When there is a candidate that students can trust, a candidate that we know will support our attempt to place a student on the State Board of Education, and a candidate that understands that we are the future of this state, there won't be a single student on this campus staying home on election day. There are 14,000 votes on this campus. Bring us pro-education, pro-funding, pro-future leaders of the state candidates and we will get them elected.

Music & Morning Reminder to Attend People & Politics

Update: I did my weekend ritual of looking at Postsecret today (Sunday) and I about died laughing. There was a postcard where someone won't stomp on cockroaches because they're afraid it might be "poor Gregor Samsa," which seriously left me laughing for a good twenty minutes and then I had to laugh at myself because one postcard said "I think I love you," and I busted out singing the David Cassidy (or is it really the Partridge Family?) song. Non-political, I know, but it was hilarious.

The last few days have been slightly draining on any sort of positive political motivation I may have had. This morning I just wanted to make two music recommendations...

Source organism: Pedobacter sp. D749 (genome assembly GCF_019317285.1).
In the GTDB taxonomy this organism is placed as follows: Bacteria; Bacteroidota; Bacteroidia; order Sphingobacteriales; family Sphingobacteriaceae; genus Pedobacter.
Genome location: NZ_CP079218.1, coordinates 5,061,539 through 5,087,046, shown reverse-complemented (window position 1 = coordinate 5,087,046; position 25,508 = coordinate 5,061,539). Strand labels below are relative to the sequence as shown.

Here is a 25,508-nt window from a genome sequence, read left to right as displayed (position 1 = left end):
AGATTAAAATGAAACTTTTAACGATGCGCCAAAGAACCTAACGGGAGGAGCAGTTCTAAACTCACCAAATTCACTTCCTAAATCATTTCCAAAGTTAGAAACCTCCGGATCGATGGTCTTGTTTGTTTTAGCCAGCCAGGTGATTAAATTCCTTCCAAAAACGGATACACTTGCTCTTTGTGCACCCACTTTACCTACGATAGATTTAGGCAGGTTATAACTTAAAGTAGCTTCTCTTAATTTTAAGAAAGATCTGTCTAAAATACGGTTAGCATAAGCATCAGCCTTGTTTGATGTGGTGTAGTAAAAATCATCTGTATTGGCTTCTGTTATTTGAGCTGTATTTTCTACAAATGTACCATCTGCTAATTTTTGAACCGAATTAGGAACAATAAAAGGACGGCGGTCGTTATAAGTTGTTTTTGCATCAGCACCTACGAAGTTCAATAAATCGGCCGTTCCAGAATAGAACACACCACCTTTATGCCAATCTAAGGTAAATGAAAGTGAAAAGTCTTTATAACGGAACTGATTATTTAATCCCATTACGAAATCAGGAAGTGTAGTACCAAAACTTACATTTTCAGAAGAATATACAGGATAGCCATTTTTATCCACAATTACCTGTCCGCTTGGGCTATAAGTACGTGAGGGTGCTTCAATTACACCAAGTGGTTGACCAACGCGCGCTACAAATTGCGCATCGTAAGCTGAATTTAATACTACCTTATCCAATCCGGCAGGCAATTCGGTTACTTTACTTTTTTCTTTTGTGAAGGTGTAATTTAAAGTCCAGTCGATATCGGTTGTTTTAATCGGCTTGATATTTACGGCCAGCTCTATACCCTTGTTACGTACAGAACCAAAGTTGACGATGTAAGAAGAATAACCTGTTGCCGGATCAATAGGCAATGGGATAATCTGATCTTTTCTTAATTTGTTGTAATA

Last year I posted on the 47th Annual Grammy Awards and if I remember correctly I was raving about Melissa Etheridge's performance of the Janis Joplin classic, "Piece of My Heart." Well, just this week I received a live audio recording of that performance and thanks to the technical assistance of Ian over at 43rd State Blues, got it burned to a CD that I have now listened to about fifty billion times. Even a year later, knowing that she survived cancer and has since released a new album, that performance gives me goosebumps. I seriously can't quit listening to it!

So, if any of you have the opportunity to get your own copy of that performance, do it. It's amazing!

And my second recommendation, or actually just a 'I finally got around to listening to it' comment, I have my very own copy now of the All American Rejects single "Dirty Little Secret." For those of you who occasionally read Postsecret, you'll understand why this was something I needed to do. I had heard that the music video for this song incorporated the postcards sent in over at that blog, but had neither seen the video or heard the song. So now I have it and am quite impressed by it. I wasn't a fan of All American Rejects previously, but they're growing on me.